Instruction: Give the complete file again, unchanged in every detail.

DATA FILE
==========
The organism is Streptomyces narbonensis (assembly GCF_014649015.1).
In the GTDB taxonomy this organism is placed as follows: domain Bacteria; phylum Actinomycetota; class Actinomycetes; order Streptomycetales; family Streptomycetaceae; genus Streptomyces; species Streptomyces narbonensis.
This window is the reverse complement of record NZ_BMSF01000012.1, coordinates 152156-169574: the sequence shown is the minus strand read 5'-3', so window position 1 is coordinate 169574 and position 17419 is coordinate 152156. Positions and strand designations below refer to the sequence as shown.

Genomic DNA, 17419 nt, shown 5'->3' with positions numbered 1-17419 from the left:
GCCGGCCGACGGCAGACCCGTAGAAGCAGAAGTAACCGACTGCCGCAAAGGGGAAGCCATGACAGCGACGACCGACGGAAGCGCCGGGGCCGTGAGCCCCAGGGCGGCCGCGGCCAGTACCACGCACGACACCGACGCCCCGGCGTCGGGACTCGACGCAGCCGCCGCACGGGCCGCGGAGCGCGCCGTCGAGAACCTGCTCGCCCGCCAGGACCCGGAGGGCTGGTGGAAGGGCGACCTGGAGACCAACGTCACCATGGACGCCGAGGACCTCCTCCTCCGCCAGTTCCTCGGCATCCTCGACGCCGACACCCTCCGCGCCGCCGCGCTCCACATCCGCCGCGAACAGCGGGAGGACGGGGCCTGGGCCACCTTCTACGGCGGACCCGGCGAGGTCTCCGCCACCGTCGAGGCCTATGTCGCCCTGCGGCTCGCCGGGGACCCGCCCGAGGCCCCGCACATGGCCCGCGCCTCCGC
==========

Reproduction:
The organism is Streptomyces narbonensis (assembly GCF_014649015.1).
In the GTDB taxonomy this organism is placed as follows: domain Bacteria; phylum Actinomycetota; class Actinomycetes; order Streptomycetales; family Streptomycetaceae; genus Streptomyces; species Streptomyces narbonensis.
This window is the reverse complement of record NZ_BMSF01000012.1, coordinates 152156-169574: the sequence shown is the minus strand read 5'-3', so window position 1 is coordinate 169574 and position 17419 is coordinate 152156. Positions and strand designations below refer to the sequence as shown.

Genomic DNA, 17419 nt, shown 5'->3' with positions numbered 1-17419 from the left:
GCCGGCCGACGGCAGACCCGTAGAAGCAGAAGTAACCGACTGCCGCAAAGGGGAAGCCATGACAGCGACGACCGACGGAAGCGCCGGGGCCGTGAGCCCCAGGGCGGCCGCGGCCAGTACCACGCACGACACCGACGCCCCGGCGTCGGGACTCGACGCAGCCGCCGCACGGGCCGCGGAGCGCGCCGTCGAGAACCTGCTCGCCCGCCAGGACCCGGAGGGCTGGTGGAAGGGCGACCTGGAGACCAACGTCACCATGGACGCCGAGGACCTCCTCCTCCGCCAGTTCCTCGGCATCCTCGACGCCGACACCCTCCGCGCCGCCGCGCTCCACATCCGCCGCGAACAGCGGGAGGACGGGGCCTGGGCCACCTTCTACGGCGGACCCGGCGAGGTCTCCGCCACCGTCGAGGCCTATGTCGCCCTGCGGCTCGCCGGGGACCCGCCCGAGGCCCCGCACATGGCCCGCGCCTCCGC